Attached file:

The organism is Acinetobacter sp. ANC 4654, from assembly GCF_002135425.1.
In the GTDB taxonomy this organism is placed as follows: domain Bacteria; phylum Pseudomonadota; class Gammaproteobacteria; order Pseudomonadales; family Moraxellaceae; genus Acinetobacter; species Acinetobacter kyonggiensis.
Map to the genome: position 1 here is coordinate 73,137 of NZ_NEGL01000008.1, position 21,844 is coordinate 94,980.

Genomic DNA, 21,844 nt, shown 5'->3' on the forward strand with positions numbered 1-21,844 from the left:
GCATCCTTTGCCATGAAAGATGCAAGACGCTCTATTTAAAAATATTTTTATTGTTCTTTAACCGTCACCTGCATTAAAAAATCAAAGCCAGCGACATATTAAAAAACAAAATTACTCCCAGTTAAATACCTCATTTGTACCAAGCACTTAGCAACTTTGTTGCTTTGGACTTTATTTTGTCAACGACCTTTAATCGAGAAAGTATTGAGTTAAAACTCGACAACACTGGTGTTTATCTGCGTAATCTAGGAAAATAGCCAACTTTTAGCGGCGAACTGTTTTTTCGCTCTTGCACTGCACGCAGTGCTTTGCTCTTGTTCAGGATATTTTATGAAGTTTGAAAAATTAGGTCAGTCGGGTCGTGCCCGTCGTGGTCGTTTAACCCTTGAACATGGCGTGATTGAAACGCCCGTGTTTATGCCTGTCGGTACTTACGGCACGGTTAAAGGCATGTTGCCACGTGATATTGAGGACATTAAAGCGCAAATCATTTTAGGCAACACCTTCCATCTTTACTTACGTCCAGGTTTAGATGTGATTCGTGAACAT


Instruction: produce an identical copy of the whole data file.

The organism is Acinetobacter sp. ANC 4654, from assembly GCF_002135425.1.
In the GTDB taxonomy this organism is placed as follows: domain Bacteria; phylum Pseudomonadota; class Gammaproteobacteria; order Pseudomonadales; family Moraxellaceae; genus Acinetobacter; species Acinetobacter kyonggiensis.
Map to the genome: position 1 here is coordinate 73,137 of NZ_NEGL01000008.1, position 21,844 is coordinate 94,980.

Genomic DNA, 21,844 nt, shown 5'->3' on the forward strand with positions numbered 1-21,844 from the left:
GCATCCTTTGCCATGAAAGATGCAAGACGCTCTATTTAAAAATATTTTTATTGTTCTTTAACCGTCACCTGCATTAAAAAATCAAAGCCAGCGACATATTAAAAAACAAAATTACTCCCAGTTAAATACCTCATTTGTACCAAGCACTTAGCAACTTTGTTGCTTTGGACTTTATTTTGTCAACGACCTTTAATCGAGAAAGTATTGAGTTAAAACTCGACAACACTGGTGTTTATCTGCGTAATCTAGGAAAATAGCCAACTTTTAGCGGCGAACTGTTTTTTCGCTCTTGCACTGCACGCAGTGCTTTGCTCTTGTTCAGGATATTTTATGAAGTTTGAAAAATTAGGTCAGTCGGGTCGTGCCCGTCGTGGTCGTTTAACCCTTGAACATGGCGTGATTGAAACGCCCGTGTTTATGCCTGTCGGTACTTACGGCACGGTTAAAGGCATGTTGCCACGTGATATTGAGGACATTAAAGCGCAAATCATTTTAGGCAACACCTTCCATCTTTACTTACGTCCAGGTTTAGATGTGATTCGTGAACAT